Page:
Most recently a 14-year-old girl has hanged herself after an alleged onslaught of bullying on the social networking site Ask.fm. Many parents are now speaking out about the onslaught that so many teenagers around the world have to face when interacting on these social websites.
Hannah Smith, was continuously being taunted on Ask.fm and ‘trolled to death’ by cyberbullies on a daily basis, abusing her over her weight, the death of an uncle and an apparent propensity to self-harm, until less than a fortnight ago she finally begged trollers to stop the abuse against her. The website has now been linked to at least four teenage deaths in the past year.
Kids are to blame
According to Daily mail, Ask.fm released a statement describing the latest death as a “true tragedy” and said it would co-operate with the Police investigation. But in May, Mark Terebin, 28, claimed that in 90 per cent of cyberbullying cases, teenagers actually posted the nasty comments themselves as a means to get attention. In a statement given to an Irish broadcaster, following the suicide of 13-year-old Erin Gallagher, last October, he appeared to suggest that British children were to blame for the recent tragedies.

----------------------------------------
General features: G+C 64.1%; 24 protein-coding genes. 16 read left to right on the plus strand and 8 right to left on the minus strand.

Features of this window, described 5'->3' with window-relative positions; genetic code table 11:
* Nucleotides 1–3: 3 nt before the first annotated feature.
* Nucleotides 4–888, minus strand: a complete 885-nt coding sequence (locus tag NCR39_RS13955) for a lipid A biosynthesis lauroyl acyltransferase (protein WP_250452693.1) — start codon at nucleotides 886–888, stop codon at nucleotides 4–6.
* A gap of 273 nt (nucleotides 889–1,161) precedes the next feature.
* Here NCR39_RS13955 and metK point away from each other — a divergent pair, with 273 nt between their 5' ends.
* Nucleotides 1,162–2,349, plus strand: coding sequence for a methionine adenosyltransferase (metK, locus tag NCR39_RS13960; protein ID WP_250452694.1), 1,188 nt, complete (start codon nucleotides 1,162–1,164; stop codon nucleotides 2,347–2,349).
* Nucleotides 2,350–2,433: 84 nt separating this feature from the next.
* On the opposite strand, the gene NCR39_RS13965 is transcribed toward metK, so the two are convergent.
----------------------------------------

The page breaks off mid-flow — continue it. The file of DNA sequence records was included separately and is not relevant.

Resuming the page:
Daily mail also reported that in a recent statement Ask.fm actively encourages users and their parents to report any incidences of bullying, either by using the in-site reporting button, or via their contact page. However there are also claims that the website with a user base of 65 million only has about 50 people actually moderating the comments posted on the site.
Parents call for a ban
Hannah’s parents are now actively calling for a ban on the website that took her life and the lives of so many other teens. The website openly allows its 65 million users to post questions and comments to each other, anonymously if they want, and has been described by child- safety experts as a “stalker’s paradise”.
What measures should be taken to prevent cyberbullying?
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